Danish research lab at DTU is first to break the "terabit barrier"  

A team at the Technical University of Denmark has become the first to achieve a data transfer speed of 1 terabit per second
Imagine being able to download 80 full-length feature films, or all the text in a 4½ kilometre high stack of library books, in just one second. To transfer data at this speed would necessitate breaking through the "terabit barrier", and that is exactly what a research team at the Technical University of Denmark (DTU) has achieved, reports DR Business.
One terabit per second – or 1 million million bits per second – is an awesome rate of data transfer. Previous attempts have been made by research labs around the world to break the terabit barrier, but none have succeeded. The best attempt hitherto was 640 gigabits per second, which only five laboratories on the planet were capable of reaching.
Against this background, the official breaking of the terabit barrier can be seen as quite a feather in DTU's cap. It can also be expected that DTU's breakthrough, achieved using fibre optics and photon pulses, will have no small implications for the future development of data transfer on the internet, where data volumes are increasing at the rate of 60% annually.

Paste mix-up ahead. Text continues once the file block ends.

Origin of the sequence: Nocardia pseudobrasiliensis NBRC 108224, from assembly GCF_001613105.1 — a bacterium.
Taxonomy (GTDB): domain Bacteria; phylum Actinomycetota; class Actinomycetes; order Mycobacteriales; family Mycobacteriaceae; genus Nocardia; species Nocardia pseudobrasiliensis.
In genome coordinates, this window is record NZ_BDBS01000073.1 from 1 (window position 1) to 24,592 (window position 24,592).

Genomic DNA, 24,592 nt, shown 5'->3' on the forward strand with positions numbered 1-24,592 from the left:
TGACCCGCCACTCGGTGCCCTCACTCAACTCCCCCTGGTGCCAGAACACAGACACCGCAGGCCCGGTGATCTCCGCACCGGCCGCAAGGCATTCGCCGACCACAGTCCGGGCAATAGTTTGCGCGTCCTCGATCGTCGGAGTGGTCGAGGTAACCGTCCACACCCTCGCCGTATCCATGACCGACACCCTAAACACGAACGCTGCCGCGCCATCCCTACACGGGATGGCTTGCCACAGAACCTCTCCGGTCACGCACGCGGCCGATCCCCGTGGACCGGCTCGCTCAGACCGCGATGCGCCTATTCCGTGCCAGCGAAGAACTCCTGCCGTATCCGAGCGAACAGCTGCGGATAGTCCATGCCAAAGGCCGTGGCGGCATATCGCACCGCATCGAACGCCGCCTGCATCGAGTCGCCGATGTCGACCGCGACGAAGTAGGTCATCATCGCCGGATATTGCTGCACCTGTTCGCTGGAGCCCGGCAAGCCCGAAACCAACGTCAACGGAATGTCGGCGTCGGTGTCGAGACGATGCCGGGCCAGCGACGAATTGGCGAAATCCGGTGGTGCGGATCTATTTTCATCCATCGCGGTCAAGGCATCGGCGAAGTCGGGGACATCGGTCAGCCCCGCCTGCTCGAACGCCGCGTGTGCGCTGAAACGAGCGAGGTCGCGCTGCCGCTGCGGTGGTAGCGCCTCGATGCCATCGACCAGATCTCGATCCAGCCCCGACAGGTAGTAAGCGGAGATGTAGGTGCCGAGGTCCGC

Faster data transmission speeds also have environmental benefits, since less electricity consumption equates to less production of CO2. At present, the internet is responsible for 1% of the world's entire CO2 emissions.
Link > Technical University of Denmark        

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